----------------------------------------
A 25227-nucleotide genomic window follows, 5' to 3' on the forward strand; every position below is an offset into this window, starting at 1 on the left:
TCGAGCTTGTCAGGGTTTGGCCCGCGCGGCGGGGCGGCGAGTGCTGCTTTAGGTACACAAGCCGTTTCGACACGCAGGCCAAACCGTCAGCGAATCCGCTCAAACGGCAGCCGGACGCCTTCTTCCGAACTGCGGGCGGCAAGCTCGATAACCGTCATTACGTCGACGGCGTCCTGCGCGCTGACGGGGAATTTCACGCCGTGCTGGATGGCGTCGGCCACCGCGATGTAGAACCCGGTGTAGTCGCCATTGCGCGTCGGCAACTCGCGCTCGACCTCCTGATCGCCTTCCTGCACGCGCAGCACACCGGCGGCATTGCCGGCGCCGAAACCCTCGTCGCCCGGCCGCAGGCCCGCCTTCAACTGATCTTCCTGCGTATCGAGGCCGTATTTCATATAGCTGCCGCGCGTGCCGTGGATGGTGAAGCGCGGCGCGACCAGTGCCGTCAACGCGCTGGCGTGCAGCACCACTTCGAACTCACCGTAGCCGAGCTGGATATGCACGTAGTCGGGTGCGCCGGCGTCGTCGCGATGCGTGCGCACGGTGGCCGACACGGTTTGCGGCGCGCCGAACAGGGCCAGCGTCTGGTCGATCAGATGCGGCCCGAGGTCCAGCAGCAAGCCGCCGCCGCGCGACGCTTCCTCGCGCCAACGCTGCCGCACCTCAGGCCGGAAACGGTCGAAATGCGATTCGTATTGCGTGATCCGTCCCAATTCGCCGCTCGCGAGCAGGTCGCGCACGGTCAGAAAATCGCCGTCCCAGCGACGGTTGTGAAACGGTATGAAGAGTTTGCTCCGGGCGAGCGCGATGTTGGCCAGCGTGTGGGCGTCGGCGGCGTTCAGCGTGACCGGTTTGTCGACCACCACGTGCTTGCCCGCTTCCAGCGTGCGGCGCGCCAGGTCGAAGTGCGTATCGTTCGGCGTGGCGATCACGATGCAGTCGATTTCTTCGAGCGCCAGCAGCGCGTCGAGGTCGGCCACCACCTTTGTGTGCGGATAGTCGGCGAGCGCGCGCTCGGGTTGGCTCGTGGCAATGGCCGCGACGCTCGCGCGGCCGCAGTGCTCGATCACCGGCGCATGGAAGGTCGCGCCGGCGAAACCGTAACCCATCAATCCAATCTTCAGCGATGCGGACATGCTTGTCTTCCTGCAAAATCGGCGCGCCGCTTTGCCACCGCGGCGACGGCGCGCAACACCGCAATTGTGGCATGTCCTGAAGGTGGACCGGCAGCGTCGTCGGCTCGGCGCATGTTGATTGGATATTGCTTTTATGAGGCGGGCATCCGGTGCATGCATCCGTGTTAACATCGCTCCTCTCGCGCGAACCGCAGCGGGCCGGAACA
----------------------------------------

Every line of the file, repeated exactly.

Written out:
A 25227-nucleotide genomic window follows, 5' to 3' on the forward strand; every position below is an offset into this window, starting at 1 on the left:
TCGAGCTTGTCAGGGTTTGGCCCGCGCGGCGGGGCGGCGAGTGCTGCTTTAGGTACACAAGCCGTTTCGACACGCAGGCCAAACCGTCAGCGAATCCGCTCAAACGGCAGCCGGACGCCTTCTTCCGAACTGCGGGCGGCAAGCTCGATAACCGTCATTACGTCGACGGCGTCCTGCGCGCTGACGGGGAATTTCACGCCGTGCTGGATGGCGTCGGCCACCGCGATGTAGAACCCGGTGTAGTCGCCATTGCGCGTCGGCAACTCGCGCTCGACCTCCTGATCGCCTTCCTGCACGCGCAGCACACCGGCGGCATTGCCGGCGCCGAAACCCTCGTCGCCCGGCCGCAGGCCCGCCTTCAACTGATCTTCCTGCGTATCGAGGCCGTATTTCATATAGCTGCCGCGCGTGCCGTGGATGGTGAAGCGCGGCGCGACCAGTGCCGTCAACGCGCTGGCGTGCAGCACCACTTCGAACTCACCGTAGCCGAGCTGGATATGCACGTAGTCGGGTGCGCCGGCGTCGTCGCGATGCGTGCGCACGGTGGCCGACACGGTTTGCGGCGCGCCGAACAGGGCCAGCGTCTGGTCGATCAGATGCGGCCCGAGGTCCAGCAGCAAGCCGCCGCCGCGCGACGCTTCCTCGCGCCAACGCTGCCGCACCTCAGGCCGGAAACGGTCGAAATGCGATTCGTATTGCGTGATCCGTCCCAATTCGCCGCTCGCGAGCAGGTCGCGCACGGTCAGAAAATCGCCGTCCCAGCGACGGTTGTGAAACGGTATGAAGAGTTTGCTCCGGGCGAGCGCGATGTTGGCCAGCGTGTGGGCGTCGGCGGCGTTCAGCGTGACCGGTTTGTCGACCACCACGTGCTTGCCCGCTTCCAGCGTGCGGCGCGCCAGGTCGAAGTGCGTATCGTTCGGCGTGGCGATCACGATGCAGTCGATTTCTTCGAGCGCCAGCAGCGCGTCGAGGTCGGCCACCACCTTTGTGTGCGGATAGTCGGCGAGCGCGCGCTCGGGTTGGCTCGTGGCAATGGCCGCGACGCTCGCGCGGCCGCAGTGCTCGATCACCGGCGCATGGAAGGTCGCGCCGGCGAAACCGTAACCCATCAATCCAATCTTCAGCGATGCGGACATGCTTGTCTTCCTGCAAAATCGGCGCGCCGCTTTGCCACCGCGGCGACGGCGCGCAACACCGCAATTGTGGCATGTCCTGAAGGTGGACCGGCAGCGTCGTCGGCTCGGCGCATGTTGATTGGATATTGCTTTTATGAGGCGGGCATCCGGTGCATGCATCCGTGTTAACATCGCTCCTCTCGCGCGAACCGCAGCGGGCCGGAACA